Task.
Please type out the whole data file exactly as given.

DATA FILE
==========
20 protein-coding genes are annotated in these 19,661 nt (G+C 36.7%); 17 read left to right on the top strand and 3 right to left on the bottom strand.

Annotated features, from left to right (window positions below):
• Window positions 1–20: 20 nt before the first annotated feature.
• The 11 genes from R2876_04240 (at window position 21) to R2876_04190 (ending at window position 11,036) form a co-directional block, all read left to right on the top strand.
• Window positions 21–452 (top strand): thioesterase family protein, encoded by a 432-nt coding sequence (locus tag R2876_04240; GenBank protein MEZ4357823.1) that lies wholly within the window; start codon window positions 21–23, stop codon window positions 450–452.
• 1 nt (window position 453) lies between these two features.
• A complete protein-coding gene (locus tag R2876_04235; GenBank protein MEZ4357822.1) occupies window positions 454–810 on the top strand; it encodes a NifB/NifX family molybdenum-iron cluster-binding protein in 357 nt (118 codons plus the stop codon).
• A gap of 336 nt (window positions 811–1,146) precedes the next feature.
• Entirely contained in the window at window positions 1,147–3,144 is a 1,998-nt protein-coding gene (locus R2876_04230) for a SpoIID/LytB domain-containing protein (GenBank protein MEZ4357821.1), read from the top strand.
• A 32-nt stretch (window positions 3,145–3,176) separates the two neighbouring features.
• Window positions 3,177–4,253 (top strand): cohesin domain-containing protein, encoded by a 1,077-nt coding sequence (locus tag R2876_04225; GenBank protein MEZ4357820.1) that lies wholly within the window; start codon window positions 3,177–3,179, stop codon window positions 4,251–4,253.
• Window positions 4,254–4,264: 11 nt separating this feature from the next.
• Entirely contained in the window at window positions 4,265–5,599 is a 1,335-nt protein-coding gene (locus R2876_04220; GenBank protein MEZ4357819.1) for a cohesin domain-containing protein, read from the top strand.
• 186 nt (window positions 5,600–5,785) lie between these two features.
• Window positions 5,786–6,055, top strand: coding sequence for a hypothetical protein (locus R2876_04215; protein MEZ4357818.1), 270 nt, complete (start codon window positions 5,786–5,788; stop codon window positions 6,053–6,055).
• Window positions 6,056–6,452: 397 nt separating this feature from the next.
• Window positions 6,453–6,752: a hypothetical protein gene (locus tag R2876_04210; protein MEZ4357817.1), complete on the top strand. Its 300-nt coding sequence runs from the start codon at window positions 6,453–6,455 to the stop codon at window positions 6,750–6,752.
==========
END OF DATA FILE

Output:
20 protein-coding genes are annotated in these 19,661 nt (G+C 36.7%); 17 read left to right on the top strand and 3 right to left on the bottom strand.

Annotated features, from left to right (window positions below):
• Window positions 1–20: 20 nt before the first annotated feature.
• The 11 genes from R2876_04240 (at window position 21) to R2876_04190 (ending at window position 11,036) form a co-directional block, all read left to right on the top strand.
• Window positions 21–452 (top strand): thioesterase family protein, encoded by a 432-nt coding sequence (locus tag R2876_04240; GenBank protein MEZ4357823.1) that lies wholly within the window; start codon window positions 21–23, stop codon window positions 450–452.
• 1 nt (window position 453) lies between these two features.
• A complete protein-coding gene (locus tag R2876_04235; GenBank protein MEZ4357822.1) occupies window positions 454–810 on the top strand; it encodes a NifB/NifX family molybdenum-iron cluster-binding protein in 357 nt (118 codons plus the stop codon).
• A gap of 336 nt (window positions 811–1,146) precedes the next feature.
• Entirely contained in the window at window positions 1,147–3,144 is a 1,998-nt protein-coding gene (locus R2876_04230) for a SpoIID/LytB domain-containing protein (GenBank protein MEZ4357821.1), read from the top strand.
• A 32-nt stretch (window positions 3,145–3,176) separates the two neighbouring features.
• Window positions 3,177–4,253 (top strand): cohesin domain-containing protein, encoded by a 1,077-nt coding sequence (locus tag R2876_04225; GenBank protein MEZ4357820.1) that lies wholly within the window; start codon window positions 3,177–3,179, stop codon window positions 4,251–4,253.
• Window positions 4,254–4,264: 11 nt separating this feature from the next.
• Entirely contained in the window at window positions 4,265–5,599 is a 1,335-nt protein-coding gene (locus R2876_04220; GenBank protein MEZ4357819.1) for a cohesin domain-containing protein, read from the top strand.
• 186 nt (window positions 5,600–5,785) lie between these two features.
• Window positions 5,786–6,055, top strand: coding sequence for a hypothetical protein (locus R2876_04215; protein MEZ4357818.1), 270 nt, complete (start codon window positions 5,786–5,788; stop codon window positions 6,053–6,055).
• Window positions 6,056–6,452: 397 nt separating this feature from the next.
• Window positions 6,453–6,752: a hypothetical protein gene (locus tag R2876_04210; protein MEZ4357817.1), complete on the top strand. Its 300-nt coding sequence runs from the start codon at window positions 6,453–6,455 to the stop codon at window positions 6,750–6,752.